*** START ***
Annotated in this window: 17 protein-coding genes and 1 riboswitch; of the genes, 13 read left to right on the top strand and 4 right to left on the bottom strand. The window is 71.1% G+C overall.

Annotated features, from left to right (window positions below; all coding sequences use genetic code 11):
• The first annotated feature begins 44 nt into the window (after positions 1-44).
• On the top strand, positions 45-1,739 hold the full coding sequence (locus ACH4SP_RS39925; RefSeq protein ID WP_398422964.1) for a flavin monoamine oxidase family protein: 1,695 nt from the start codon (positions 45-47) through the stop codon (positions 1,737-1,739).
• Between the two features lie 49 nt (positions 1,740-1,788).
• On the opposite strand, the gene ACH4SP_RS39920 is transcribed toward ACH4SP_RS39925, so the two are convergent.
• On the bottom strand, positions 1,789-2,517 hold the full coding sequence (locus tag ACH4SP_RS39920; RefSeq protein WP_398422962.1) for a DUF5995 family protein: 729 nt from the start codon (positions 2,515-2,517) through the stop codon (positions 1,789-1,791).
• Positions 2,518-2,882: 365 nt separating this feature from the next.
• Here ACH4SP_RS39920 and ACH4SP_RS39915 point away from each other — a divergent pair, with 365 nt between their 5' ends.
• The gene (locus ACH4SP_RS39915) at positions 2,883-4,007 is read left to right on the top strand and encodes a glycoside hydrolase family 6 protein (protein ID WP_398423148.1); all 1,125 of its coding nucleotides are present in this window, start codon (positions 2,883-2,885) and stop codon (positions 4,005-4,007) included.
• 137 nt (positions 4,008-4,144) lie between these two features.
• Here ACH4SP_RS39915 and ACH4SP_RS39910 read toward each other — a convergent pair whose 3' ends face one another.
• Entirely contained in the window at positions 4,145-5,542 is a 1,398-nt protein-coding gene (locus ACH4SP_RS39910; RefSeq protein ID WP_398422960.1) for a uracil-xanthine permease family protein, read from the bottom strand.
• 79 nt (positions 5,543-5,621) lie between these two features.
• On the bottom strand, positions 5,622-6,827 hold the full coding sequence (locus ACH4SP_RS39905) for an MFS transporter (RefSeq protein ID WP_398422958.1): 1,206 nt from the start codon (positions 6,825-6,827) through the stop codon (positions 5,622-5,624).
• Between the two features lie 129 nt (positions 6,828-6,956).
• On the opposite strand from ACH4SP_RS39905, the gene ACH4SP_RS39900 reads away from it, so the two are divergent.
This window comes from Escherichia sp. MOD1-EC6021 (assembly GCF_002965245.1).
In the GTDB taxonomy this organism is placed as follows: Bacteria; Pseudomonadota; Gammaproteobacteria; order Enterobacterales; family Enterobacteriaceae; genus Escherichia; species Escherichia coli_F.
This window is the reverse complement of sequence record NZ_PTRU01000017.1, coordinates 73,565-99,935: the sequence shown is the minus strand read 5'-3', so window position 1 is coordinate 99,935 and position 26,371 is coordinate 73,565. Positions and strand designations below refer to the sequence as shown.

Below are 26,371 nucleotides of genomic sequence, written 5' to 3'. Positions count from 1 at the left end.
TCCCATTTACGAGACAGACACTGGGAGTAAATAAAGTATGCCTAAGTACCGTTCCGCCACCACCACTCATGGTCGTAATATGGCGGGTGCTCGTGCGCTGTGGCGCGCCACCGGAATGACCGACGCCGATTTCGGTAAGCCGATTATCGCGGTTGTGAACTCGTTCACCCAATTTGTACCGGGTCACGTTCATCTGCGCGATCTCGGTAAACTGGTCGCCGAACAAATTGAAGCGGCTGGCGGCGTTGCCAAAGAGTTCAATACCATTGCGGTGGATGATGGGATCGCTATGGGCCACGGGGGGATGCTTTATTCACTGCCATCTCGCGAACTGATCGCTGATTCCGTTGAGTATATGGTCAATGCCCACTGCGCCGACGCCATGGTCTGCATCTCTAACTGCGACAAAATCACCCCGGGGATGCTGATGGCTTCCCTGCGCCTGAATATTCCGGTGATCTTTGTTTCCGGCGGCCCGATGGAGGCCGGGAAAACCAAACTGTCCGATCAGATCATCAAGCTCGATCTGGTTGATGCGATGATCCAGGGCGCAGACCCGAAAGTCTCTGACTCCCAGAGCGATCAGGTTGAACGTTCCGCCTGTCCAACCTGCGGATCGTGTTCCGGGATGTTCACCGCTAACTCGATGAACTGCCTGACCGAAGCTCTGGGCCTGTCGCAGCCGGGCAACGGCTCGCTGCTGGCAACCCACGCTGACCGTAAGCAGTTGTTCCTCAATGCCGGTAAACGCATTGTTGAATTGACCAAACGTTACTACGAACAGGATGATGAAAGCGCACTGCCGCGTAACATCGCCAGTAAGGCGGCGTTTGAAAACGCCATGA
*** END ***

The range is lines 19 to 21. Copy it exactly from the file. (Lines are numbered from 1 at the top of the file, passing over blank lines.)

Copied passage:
In the GTDB taxonomy this organism is placed as follows: Bacteria; Pseudomonadota; Gammaproteobacteria; order Enterobacterales; family Enterobacteriaceae; genus Escherichia; species Escherichia coli_F.
This window is the reverse complement of sequence record NZ_PTRU01000017.1, coordinates 73,565-99,935: the sequence shown is the minus strand read 5'-3', so window position 1 is coordinate 99,935 and position 26,371 is coordinate 73,565. Positions and strand designations below refer to the sequence as shown.

Below are 26,371 nucleotides of genomic sequence, written 5' to 3'. Positions count from 1 at the left end.